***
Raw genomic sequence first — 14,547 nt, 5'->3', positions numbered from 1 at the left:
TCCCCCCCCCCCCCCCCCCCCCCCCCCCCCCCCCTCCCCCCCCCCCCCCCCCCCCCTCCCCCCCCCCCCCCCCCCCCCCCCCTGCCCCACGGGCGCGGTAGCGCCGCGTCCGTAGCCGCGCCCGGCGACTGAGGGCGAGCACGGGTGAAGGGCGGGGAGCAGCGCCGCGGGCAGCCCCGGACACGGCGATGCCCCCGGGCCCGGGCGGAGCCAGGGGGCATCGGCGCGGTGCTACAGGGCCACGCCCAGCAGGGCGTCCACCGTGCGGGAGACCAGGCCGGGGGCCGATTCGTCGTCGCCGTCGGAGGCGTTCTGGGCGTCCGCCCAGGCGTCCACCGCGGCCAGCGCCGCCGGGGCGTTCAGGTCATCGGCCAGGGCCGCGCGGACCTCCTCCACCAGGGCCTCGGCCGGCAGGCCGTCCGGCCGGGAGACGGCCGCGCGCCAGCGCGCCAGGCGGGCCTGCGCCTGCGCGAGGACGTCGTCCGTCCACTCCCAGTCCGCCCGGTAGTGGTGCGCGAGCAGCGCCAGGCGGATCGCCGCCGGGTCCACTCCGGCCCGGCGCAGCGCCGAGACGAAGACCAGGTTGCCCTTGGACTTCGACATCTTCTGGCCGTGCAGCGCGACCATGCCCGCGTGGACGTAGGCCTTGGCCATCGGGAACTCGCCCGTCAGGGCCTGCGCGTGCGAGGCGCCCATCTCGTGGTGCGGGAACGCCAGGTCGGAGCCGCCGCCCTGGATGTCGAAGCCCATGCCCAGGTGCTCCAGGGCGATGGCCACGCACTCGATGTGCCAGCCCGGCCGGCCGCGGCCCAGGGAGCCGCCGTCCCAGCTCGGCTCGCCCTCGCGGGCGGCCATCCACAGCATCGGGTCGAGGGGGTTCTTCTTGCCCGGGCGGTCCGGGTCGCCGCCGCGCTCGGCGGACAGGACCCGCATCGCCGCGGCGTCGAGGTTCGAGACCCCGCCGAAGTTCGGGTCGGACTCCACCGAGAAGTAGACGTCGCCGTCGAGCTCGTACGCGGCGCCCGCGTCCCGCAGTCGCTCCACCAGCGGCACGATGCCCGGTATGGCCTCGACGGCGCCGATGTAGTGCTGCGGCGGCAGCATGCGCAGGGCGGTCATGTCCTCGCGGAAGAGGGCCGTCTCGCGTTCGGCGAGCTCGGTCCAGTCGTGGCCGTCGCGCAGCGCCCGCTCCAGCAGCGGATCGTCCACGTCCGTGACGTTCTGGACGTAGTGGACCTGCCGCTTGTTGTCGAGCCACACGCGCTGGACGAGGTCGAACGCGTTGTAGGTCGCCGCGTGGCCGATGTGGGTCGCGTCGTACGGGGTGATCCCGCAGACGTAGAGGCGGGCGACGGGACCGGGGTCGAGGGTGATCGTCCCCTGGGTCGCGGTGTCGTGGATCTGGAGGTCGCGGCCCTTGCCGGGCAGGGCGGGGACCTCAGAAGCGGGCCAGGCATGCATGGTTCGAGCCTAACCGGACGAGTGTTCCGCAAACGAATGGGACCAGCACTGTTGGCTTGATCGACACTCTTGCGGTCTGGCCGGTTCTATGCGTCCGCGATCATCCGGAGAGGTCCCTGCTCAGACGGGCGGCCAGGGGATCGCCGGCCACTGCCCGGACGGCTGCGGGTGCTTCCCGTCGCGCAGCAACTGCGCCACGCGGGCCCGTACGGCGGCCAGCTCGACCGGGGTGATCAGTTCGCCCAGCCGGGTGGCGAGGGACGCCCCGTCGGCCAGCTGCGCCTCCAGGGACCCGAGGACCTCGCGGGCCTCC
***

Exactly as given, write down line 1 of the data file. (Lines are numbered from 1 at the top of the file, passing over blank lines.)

Raw genomic sequence first — 14,547 nt, 5'->3', positions numbered from 1 at the left: